Samsung’s The Sero is a unique television set as it comes with a stand that allows for the screen to be rotated to a vertical portrait mode. So, how does this set fare for playing videogames on the PlayStation 5, Xbox Series S, Xbox Series X and other consoles? You can find out in this buyer’s guide.
The Sero is a poor choice for the PS5, Xbox Series S and Xbox Series X as the television does not have any HDMI 2.1 ports (so you won’t be able to play games at 120 frames per second or take advantage of variable refresh rate) in addition to having subpar HDR brightness.
The TV does have a great game enhancer mode, which reduces input lag significantly. As a result, it is a great display to play non-HDR games on older HDMI consoles like the PS3, PS4, Switch, Wii U, Xbox 360 and Xbox One.
When it comes to even older consoles, The Sero comes with RF input but does not include any inputs for composite or component.
If you are interested, you can purchase the television on Amazon via the following link:
Does The Sero have HDMI 2.1 ports?
The Sero comes with 3 HDMI ports, all of which are version 2.0 ports. These are capable of providing 4K gameplay at 60Hz.
Unfortunately, this TV does not have any HDMI 2.1 ports, which are needed for playing games at native 120 Hz in addition to supporting variable refresh rate, a feature that will help smooth out inconsistent frame rates.
The Sero ‘s HDR Capabilities
Samsung’s Sero support HDR10 and HDR10+ as well as a wide color gamut. The television set is not compatible with Dolby Vision, which is being used by the Xbox Series S and Xbox Series X to display high-dynamic range content.
When it comes to brightness levels, the Sero is a little bit subpar. We recommend high dynamic range brightness to be at least 500 nits for HDR to standout in videogames.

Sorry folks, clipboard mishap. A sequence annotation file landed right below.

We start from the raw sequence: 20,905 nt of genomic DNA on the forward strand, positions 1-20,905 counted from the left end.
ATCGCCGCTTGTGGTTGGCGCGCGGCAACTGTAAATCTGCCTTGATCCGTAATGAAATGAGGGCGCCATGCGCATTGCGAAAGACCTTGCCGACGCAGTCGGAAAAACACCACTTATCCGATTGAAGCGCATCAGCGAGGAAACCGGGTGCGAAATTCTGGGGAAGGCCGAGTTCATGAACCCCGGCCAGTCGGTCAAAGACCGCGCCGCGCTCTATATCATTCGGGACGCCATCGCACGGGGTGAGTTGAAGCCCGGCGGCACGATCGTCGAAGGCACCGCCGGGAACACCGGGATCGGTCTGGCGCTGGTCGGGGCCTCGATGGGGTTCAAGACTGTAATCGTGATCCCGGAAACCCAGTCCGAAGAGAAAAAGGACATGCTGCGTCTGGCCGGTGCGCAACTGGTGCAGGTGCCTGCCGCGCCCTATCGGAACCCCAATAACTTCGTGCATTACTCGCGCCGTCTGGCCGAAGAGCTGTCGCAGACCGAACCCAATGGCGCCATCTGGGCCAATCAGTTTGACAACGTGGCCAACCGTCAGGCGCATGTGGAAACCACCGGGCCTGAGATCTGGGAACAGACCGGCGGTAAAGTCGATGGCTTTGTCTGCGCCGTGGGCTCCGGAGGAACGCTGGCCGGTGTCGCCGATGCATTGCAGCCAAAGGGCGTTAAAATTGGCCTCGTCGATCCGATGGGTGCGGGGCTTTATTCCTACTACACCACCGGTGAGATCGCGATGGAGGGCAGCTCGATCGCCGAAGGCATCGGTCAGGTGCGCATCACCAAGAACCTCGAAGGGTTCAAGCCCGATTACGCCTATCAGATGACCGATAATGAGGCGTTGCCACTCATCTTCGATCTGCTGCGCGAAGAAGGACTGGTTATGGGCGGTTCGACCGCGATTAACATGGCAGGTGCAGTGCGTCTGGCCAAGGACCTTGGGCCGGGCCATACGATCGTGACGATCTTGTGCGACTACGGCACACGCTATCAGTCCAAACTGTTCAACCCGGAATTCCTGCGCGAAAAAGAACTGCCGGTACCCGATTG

According to tests conducted by RTINGS, The Sero can only reach 410 nits at HDR Real Scene Peak Brightness, 439 nits at HDR Peak 100% Window and 438 nits at HDR Sustained 100% Window. You can find the HDR test results for the Samsung 4K TV below (via RTINGS):
- HDR Real Scene Peak Brightness: 410 cd/m²
- HDR Peak 2% Window: 210 cd/m²
- HDR Peak 10% Window: 441 cd/m²
- HDR Peak 25% Window: 439 cd/m²
- HDR Peak 50% Window: 439 cd/m²
- HDR Peak 100% Window: 439 cd/m²
- HDR Sustained 2% Window: 208 cd/m²
- HDR Sustained 10% Window: 440 cd/m²
- HDR Sustained 25% Window: 439 cd/m²
- HDR Sustained 50% Window: 438 cd/m²
- HDR Sustained 100% Window: 438 cd/m²
- HDR ABL: 0.049
The Sero’s Input Lag
The Sero has excellent input lag reduction. For a gaming, latency below 30 ms is considered to be good. Samsung’s unique television set is easily able to achieve this metric.
According to tests done by RTINGS, when the game enhancer mode is enabled, the lag is just 9.5 ms at 1080p/60Hz, 9.0 ms at 1440p/60Hz in addition to 9.1 ms at 4K/60Hz and 4K/60Hz/HDR.
If you want to use this TV as a computer monitor, then the lag is 9.2 ms at 4K/60Hz/4:4:4. The display is not compatible with the FreeSync feature of AMD GPUs or GSYNC features of the NVIDIA GPUs.
You can check out the latency tests below (via RTINGS):
- 1080p resolution and 60 Hz refresh rate (Game Mode Enabled): 9.5 ms
- 1080p resolution and 60 Hz refresh rate (Game Mode Disabled): 75.8 ms
- 1440p resolution and 60 Hz refresh rate (Game Mode Enabled): 9.0 ms
- 4K resolution and 60 Hz refresh rate (Game Mode Enabled): 9.1 ms
- 4K resolution, 60 Hz refresh rate and 10-bit HDR (Game Mode Enabled): 9.1 ms
- 4K resolution and 60 Hz refresh rate (Game Mode Disabled): 58.9 ms
- 4K resolution and 60 Hz refresh rate with Interpolation: 25.2 ms
- 4K resolution and 60 Hz at 4:4:4: 9.2 ms
Is The Sero good for PS5, Xbox Series S and Xbox Series X?
The Sero is lacking as a gaming TV for next-generation systems as it does not come with any HDMI 2.1 ports. The HDR brightness levels are also below average. The only positive is the game enhancer mode, which reduces input lag to really low levels.
Is The Sero good for Switch, PS4, and Xbox One?
At the same time, the low latency makes Samsung’s Zero an excellent television for playing games on older HDMI console like the Xbox 360, PlayStation 3, Nintendo Wii U, PlayStation 4, Xbox One and Nintendo Switch.
As we stated above, the HDR brightness performance is a little subpar. So, you may want to look elsewhere if you want to get the most out of HDR games on the PS4, PS4 Pro, Xbox One S and Xbox One X.
Legacy Consoles Support
The Sero does not have any component or composite inputs. As a result, you will need to get a converter to connect systems such as the PS1, N64, Dreamcast, PS2, Gamecube and Xbox to this television set.
The TV does have a RF input, so you can directly connect retro systems like the NES, Super NES and Sega Genesis.
You can check out the current price tag for the unique television with the following link: